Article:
This is a Sleep Talking team, even though it doesn't show it. Two of the Sweepers should have Rest, and so should the Drainer and possibly the Tanker. Then, the Cleric should pop up from time to time to use Heal Bell, and it would be good if this Cleric is a Tanker or Wall (not someone that can't survive very long like Vileplume or Miltank). This is actually an Annoy Team, even though it has many Sweepers. With Rest + Heal Bell, the Sweepers won't seem to faint!
d) Spiker, Physical Sweeper, Special or Mixed Sweeper, Tanker, Drainer, and Cleric.
This team is purely Annoying. The Sweepers are for Stallers or Drainers such as Ludicolo, but with a Spiker, Drainer and a Tanker, you will seriously aggravate your opponent, especially with a Cleric. A Sleep Talker would fit the theme here, and of course two or more Hazers or Pseudo-Hazers are needed. The more you Roar or Whirlwind, the more your opponent will be hurt with Spikes.
e) Baton Passer, Baton Passer, Physical Sweeper, Physical Sweeper, Special or Mixed Sweeper, and Magnezone/Probopass.
This is really a weak team in the hands of a novice but powerful in the hands of an experienced battler. It is true that Roar and Whirlwind clear Status Changes, but a good battler would know what to Baton Pass, when to Baton pass, and when to send in Magnezone or Probopass. One of Magnezone's traits is Magnet Pull, which prevents Skarmory from switching, getting rid of one major Pseudo-Hazer. Probopass can also have this trait. This team relies heavily on prediction.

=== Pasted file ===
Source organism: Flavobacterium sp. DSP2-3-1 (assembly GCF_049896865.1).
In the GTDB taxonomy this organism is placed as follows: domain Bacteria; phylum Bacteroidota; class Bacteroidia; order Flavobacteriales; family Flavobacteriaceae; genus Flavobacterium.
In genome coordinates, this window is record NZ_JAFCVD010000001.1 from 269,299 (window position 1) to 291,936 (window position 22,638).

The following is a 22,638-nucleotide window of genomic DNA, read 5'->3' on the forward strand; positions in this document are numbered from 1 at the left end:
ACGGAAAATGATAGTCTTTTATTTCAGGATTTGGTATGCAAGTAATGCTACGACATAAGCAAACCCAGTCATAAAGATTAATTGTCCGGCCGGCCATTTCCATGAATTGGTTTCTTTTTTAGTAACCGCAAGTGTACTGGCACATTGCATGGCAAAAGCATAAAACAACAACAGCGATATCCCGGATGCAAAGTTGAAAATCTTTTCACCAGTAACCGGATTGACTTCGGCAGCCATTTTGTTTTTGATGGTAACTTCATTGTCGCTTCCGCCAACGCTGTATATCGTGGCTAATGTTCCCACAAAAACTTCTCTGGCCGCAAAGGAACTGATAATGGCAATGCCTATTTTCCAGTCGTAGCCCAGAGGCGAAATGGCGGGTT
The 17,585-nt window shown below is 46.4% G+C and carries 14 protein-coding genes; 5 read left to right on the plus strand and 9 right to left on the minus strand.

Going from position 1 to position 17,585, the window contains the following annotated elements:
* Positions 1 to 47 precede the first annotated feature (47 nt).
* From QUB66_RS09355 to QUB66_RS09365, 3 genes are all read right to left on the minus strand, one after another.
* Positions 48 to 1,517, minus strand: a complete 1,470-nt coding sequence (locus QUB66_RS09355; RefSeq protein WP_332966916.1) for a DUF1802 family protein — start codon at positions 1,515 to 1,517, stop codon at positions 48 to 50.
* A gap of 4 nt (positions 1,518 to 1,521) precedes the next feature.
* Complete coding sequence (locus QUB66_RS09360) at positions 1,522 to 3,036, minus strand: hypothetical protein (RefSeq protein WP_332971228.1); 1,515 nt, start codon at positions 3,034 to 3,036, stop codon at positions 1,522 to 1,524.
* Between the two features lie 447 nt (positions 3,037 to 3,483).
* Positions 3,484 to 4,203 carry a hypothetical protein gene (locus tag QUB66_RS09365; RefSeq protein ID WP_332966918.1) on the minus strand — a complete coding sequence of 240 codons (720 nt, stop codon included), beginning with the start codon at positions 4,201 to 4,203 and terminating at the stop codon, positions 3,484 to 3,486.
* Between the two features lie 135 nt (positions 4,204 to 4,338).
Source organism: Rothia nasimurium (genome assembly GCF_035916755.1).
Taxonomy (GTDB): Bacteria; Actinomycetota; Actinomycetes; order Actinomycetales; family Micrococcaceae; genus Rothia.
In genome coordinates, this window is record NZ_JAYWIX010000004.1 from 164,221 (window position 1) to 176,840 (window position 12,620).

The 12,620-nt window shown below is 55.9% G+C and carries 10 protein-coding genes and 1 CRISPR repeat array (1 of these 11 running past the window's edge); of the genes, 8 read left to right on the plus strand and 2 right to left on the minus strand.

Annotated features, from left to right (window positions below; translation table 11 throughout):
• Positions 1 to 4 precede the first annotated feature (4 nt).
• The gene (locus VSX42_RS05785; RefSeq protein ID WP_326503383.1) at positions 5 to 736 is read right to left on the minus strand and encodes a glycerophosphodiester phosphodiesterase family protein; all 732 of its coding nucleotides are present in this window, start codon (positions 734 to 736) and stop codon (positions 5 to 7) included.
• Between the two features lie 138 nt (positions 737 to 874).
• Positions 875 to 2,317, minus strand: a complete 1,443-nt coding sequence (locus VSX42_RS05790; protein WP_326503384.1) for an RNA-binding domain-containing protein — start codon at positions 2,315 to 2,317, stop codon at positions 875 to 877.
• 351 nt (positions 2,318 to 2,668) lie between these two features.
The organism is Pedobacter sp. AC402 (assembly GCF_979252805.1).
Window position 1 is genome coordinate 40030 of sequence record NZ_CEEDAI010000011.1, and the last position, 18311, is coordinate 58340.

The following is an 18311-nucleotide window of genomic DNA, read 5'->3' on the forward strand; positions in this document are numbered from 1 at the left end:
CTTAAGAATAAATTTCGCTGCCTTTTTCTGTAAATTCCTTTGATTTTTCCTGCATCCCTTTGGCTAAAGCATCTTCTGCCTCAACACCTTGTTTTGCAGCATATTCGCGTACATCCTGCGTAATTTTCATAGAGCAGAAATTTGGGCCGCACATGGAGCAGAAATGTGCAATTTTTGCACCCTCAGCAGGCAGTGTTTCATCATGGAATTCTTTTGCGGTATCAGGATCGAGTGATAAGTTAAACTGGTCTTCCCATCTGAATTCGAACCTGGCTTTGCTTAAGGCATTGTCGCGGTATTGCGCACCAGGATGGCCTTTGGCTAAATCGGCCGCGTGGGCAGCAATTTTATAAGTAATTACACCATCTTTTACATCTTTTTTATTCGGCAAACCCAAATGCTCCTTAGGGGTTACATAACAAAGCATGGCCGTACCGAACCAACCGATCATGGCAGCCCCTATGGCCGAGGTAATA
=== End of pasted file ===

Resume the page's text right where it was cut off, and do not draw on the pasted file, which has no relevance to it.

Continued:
f) Zapdos, Umbreon, Celebi, Drainer, Physical Sweeper, and Special Sweeper.
Once again, this team requires a lot of prediction and should only be handled by experienced battlers. Umbreon can use Mean Look and Baton Pass to Celebi and Celebi can use Perish Song. Zapdos' Thunder Wave and Substitute makes this strategy easier, especially because Umbreon and Celebi will not take that much damage from a Paralyzed Pokémon.
g) Spiker or Drainer, Special or Mixed Sweeper, Heracross, Magnezone, Dugtrio, and Shuckle.
If you're been battling for a while, then you should know what to do here. Shuckle's Wrap and Encore keep its opponent in while you switch to Heracross or Dugtrio, doing damage. Magnezone is there once again for Skarmory, and it's nice to have a Spiker to take off more damage as your opponent switches since this is a major Annoy team. As always, you need a Sweeper to take down those Stallers.
Neutralizing your weaknesses
Let's say you choose set A from the above. You cannot send in two Fire Pokémon and two Rock Pokémon! You will then have a major Water weakness! After you're done with making a team, try to list the weaknesses of each Pokémon as 2 and the resistances of each Pokémon as 0.5. It doesn't matter if it's 4x or 0.25x, just list them as 2x or 0.5x. For example, your team could be:
|Pokémon||Weaknesses (2x)||Resistances (0.5x)||Immune (0x)|
|Zapdos||Rock and Ice||Grass, Fighting, Flying, Bug, Steel||Ground|
|Ludicolo||Poison, Flying, Bug||Ground, Steel||N/A|
|Skarmory||Fire, Electric||Normal, Flying, Psychic, Ghost, Dragon, Dark, Steel, Grass, Bug||Ground, Poison|
|Metagross||Fire, Ground||Normal, Grass, Ice, Flying, Rock, Dragon, Steel, Psychic||Poison|
|Regice||Fire, Fighting, Rock, Steel||Ice||N/A|
Now, multiply the weaknesses and Resistances of each type that shows a weakness. All this means is that you should start with the weaknesses of each type and start to look around. After all of the weaknesses (2x) are done, stop.
- Rock = 2 x 0.5 x 2 = 2x team weakness
- Ice = 2 x 0.5 x 0.5 = 0.5x team weakness
- Fighting = 2 x 2 x 0.5 = 2x team weakness
- Poison = Immune by Metagross and Regice
- Flying = 2 x 0.5 x 0.5 x 0.5 = 0.25 team weakness
- Bug = 2 x 0.5 = 1x team weakness
- Fire = 2 x 2 x 2 = 8x team weakness!!
- Electric = 2 = 2x team weakness
- Ground = Immune by Zapdos and Skarmory
- Steel = 2 x 0.5 x 0.5 x 0.5 x 0.5 = 0.125 team weakness